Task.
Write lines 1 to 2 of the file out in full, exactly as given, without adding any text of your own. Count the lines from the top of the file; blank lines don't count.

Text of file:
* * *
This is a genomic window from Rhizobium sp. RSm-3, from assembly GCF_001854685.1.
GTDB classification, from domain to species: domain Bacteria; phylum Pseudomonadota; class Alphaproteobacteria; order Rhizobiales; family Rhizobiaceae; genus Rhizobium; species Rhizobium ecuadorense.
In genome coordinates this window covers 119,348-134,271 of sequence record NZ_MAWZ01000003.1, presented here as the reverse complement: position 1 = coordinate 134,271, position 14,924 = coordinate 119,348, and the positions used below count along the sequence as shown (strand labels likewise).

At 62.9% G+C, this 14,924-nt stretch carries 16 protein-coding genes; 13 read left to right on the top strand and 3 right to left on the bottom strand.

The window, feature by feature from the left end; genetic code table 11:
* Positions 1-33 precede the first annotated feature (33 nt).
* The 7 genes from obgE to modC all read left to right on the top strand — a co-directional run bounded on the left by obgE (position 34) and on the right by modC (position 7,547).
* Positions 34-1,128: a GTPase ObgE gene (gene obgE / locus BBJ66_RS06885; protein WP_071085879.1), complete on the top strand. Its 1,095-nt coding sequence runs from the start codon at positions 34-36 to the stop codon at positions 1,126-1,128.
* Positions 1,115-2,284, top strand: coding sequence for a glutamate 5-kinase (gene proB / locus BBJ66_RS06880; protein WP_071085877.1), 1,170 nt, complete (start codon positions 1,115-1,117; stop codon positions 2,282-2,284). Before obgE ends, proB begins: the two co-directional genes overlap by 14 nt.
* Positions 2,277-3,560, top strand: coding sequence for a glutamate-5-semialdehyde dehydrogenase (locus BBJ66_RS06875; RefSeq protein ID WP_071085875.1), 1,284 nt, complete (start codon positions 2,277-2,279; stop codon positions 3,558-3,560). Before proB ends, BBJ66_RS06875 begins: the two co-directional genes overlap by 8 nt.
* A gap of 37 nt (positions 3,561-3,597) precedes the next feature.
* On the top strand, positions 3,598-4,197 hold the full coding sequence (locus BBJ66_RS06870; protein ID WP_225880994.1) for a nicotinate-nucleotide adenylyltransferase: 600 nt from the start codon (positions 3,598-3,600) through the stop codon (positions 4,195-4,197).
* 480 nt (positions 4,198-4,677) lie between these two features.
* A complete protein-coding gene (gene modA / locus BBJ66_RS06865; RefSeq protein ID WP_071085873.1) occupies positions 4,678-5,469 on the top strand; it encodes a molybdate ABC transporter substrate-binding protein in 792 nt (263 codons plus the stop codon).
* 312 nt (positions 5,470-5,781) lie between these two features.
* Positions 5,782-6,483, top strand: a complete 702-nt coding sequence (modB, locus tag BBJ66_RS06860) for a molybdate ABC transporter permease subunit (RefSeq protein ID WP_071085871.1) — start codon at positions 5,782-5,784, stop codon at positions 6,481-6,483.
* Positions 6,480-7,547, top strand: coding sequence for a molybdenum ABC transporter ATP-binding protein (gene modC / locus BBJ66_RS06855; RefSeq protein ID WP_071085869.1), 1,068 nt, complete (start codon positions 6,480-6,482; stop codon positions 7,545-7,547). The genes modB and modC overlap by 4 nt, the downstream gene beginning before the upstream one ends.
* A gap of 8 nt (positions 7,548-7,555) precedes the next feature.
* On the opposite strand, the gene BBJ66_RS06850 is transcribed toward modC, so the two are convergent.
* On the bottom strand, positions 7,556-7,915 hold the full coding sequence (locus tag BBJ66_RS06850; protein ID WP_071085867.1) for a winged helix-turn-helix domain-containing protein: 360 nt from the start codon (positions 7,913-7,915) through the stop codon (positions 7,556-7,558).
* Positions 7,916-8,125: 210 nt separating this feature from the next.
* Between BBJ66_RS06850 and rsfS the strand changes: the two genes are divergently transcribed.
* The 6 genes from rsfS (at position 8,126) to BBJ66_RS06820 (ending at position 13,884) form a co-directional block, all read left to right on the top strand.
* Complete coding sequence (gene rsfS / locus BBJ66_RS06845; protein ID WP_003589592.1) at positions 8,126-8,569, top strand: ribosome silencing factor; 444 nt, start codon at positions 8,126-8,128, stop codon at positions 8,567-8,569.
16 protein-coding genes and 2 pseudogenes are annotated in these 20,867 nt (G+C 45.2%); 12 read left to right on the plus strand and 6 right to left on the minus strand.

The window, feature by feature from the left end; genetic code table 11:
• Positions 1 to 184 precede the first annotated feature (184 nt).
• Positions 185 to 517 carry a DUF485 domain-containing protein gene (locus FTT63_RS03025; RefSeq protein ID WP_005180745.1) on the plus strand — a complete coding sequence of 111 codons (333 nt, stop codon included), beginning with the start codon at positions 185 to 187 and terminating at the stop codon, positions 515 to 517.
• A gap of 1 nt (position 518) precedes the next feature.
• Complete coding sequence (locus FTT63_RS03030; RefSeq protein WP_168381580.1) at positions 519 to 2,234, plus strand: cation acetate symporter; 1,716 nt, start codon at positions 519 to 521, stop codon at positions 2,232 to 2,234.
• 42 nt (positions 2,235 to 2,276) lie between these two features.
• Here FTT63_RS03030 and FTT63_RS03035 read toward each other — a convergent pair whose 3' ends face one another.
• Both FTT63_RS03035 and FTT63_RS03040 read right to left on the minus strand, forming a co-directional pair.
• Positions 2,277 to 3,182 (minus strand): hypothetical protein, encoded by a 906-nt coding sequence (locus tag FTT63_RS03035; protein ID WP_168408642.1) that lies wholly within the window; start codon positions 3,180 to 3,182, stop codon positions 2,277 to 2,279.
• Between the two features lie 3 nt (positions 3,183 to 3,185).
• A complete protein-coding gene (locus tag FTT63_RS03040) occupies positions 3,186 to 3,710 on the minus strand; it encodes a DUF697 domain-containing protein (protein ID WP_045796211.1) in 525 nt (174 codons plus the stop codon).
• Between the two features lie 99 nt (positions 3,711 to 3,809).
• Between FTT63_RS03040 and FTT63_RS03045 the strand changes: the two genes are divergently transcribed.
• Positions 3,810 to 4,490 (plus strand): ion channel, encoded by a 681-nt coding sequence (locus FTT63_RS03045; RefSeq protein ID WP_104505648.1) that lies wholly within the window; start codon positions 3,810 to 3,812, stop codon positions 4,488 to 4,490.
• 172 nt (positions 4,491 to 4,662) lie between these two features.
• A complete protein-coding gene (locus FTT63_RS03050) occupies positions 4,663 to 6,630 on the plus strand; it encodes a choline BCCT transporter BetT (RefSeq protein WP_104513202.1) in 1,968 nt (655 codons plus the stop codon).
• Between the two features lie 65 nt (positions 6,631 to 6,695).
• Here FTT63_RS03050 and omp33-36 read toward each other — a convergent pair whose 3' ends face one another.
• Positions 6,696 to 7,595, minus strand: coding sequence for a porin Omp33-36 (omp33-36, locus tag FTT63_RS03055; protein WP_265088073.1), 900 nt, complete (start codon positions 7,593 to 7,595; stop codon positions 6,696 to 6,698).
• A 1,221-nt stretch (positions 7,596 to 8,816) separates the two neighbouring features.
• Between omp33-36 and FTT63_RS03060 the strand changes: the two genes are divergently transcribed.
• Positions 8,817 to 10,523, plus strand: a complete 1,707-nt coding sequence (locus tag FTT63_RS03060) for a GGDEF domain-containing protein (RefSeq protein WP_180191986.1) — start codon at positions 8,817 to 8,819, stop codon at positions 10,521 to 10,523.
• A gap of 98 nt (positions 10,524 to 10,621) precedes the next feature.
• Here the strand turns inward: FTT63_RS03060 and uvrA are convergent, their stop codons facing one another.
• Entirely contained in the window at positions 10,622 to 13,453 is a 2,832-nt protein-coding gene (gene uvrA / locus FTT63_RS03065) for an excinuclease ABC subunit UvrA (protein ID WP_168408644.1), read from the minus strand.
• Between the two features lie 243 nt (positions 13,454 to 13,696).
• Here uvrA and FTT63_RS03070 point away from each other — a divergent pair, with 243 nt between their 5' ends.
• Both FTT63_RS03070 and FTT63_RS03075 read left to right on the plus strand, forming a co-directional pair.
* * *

This is a genomic window from Rhizobium sp. RSm-3, from assembly GCF_001854685.1.
GTDB classification, from domain to species: domain Bacteria; phylum Pseudomonadota; class Alphaproteobacteria; order Rhizobiales; family Rhizobiaceae; genus Rhizobium; species Rhizobium ecuadorense.